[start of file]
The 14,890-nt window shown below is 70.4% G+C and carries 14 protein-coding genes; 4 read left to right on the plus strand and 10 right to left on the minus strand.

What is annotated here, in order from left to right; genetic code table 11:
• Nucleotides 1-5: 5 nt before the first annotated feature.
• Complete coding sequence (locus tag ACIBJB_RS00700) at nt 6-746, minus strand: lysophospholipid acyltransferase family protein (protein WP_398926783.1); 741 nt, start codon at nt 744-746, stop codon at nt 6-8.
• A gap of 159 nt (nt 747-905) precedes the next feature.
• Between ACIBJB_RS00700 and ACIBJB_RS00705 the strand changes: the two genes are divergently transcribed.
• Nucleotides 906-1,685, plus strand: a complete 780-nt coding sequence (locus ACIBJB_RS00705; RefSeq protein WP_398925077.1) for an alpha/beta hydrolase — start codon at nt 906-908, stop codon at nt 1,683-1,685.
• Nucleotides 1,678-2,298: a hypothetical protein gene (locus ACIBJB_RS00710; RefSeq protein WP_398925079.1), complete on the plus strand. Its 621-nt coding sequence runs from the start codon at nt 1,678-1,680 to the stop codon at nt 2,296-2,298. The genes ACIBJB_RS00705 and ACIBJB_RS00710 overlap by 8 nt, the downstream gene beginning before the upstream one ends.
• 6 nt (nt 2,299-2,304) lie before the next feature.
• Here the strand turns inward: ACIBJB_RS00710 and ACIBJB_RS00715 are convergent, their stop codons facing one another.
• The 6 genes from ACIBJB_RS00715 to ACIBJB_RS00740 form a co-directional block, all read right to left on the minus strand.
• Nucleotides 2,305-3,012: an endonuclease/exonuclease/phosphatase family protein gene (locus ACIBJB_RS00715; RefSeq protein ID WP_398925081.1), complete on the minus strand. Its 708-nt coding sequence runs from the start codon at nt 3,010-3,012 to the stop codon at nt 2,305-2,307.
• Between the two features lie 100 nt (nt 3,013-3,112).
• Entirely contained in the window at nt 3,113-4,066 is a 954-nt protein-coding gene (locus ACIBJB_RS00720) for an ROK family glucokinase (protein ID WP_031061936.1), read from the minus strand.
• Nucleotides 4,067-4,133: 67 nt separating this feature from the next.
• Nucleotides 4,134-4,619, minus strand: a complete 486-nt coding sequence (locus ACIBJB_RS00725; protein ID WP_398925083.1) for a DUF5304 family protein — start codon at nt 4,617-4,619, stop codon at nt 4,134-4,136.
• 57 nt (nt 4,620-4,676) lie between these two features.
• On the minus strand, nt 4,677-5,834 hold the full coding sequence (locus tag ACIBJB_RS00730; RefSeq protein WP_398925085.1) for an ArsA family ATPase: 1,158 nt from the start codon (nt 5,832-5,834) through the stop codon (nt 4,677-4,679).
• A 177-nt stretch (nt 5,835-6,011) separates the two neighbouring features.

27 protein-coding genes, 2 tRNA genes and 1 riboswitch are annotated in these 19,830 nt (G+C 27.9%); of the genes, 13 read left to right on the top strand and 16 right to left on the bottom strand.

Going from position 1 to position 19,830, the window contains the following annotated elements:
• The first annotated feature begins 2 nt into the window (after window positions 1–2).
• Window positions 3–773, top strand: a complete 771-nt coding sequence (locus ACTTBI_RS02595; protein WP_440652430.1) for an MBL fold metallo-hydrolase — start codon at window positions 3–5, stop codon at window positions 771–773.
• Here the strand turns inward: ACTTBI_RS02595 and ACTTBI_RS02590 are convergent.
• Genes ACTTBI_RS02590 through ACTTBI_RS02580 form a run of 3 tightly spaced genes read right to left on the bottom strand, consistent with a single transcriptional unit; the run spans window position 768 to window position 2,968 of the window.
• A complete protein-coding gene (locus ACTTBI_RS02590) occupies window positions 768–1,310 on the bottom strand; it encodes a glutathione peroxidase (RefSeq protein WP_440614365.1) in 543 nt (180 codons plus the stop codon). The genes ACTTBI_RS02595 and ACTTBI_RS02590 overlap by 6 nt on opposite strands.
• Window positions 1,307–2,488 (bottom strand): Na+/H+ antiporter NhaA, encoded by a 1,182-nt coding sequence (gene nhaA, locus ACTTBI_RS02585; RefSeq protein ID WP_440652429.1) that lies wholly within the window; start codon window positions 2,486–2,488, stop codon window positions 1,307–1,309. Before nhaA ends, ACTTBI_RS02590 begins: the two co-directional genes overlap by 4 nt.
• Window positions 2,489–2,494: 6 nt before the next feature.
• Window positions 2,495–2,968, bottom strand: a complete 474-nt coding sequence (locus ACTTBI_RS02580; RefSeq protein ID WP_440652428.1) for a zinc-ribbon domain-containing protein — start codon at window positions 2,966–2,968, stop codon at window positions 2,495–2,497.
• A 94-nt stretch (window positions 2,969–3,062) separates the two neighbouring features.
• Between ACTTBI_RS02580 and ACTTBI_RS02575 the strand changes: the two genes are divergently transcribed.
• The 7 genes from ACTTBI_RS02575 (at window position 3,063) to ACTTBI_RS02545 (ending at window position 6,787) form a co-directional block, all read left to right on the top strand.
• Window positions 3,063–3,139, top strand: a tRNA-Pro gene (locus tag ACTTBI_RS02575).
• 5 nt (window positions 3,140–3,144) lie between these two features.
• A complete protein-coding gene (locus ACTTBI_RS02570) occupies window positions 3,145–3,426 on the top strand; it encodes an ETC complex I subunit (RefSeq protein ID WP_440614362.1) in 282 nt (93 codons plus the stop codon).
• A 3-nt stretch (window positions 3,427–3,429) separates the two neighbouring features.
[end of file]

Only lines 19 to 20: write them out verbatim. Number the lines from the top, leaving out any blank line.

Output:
• A 177-nt stretch (nt 5,835-6,011) separates the two neighbouring features.

27 protein-coding genes, 2 tRNA genes and 1 riboswitch are annotated in these 19,830 nt (G+C 27.9%); of the genes, 13 read left to right on the top strand and 16 right to left on the bottom strand.